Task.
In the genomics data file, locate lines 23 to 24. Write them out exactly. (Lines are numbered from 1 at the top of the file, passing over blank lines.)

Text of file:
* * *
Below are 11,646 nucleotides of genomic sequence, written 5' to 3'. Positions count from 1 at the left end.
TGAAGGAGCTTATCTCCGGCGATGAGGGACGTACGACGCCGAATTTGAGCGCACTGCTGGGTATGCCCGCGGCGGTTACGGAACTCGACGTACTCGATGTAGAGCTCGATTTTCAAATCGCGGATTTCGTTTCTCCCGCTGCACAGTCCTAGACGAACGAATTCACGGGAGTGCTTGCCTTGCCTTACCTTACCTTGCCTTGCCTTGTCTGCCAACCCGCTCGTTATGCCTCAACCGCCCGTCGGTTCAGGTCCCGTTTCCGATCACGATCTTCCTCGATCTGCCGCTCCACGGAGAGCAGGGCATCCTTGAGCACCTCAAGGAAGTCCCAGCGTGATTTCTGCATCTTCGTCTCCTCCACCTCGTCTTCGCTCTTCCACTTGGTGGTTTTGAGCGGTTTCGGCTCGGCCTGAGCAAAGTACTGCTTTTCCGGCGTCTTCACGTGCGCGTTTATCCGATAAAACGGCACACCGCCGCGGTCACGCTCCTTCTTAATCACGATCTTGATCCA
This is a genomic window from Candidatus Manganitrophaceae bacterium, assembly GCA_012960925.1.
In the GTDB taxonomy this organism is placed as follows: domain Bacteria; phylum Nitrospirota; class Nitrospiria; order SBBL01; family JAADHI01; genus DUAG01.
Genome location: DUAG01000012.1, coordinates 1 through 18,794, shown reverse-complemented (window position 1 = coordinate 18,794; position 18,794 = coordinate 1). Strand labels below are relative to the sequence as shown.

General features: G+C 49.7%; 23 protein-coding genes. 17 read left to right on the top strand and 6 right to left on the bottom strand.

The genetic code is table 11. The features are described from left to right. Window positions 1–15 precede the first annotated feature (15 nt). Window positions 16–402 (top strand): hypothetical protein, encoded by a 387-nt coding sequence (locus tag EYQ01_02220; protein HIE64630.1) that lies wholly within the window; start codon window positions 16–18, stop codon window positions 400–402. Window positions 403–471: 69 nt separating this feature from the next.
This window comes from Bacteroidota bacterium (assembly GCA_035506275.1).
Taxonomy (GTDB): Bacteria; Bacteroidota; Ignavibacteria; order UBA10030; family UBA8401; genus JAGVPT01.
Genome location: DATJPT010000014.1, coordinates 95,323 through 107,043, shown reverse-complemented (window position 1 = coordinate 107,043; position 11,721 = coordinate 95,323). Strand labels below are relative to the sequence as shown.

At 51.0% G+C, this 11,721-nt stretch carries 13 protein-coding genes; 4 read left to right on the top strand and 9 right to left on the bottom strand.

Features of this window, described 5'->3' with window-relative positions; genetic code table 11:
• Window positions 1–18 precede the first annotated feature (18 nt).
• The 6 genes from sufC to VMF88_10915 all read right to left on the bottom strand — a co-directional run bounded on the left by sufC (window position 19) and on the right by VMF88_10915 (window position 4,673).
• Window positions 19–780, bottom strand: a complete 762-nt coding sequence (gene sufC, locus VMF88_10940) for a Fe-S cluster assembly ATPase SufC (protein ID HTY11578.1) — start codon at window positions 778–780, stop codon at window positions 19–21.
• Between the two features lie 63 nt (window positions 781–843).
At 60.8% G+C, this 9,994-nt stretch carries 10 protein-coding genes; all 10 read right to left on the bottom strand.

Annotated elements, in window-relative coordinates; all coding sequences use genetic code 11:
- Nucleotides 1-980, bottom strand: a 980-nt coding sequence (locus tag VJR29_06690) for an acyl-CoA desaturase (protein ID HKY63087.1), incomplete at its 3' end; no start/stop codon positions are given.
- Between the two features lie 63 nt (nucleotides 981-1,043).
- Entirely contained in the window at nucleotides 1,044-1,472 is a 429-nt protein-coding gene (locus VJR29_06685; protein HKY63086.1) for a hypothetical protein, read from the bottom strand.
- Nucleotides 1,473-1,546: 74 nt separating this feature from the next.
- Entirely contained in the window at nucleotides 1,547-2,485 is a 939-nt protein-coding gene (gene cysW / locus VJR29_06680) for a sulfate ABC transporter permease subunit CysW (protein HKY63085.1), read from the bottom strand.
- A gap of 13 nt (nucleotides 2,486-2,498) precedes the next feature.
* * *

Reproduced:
- Entirely contained in the window at nucleotides 1,547-2,485 is a 939-nt protein-coding gene (gene cysW / locus VJR29_06680) for a sulfate ABC transporter permease subunit CysW (protein HKY63085.1), read from the bottom strand.
- A gap of 13 nt (nucleotides 2,486-2,498) precedes the next feature.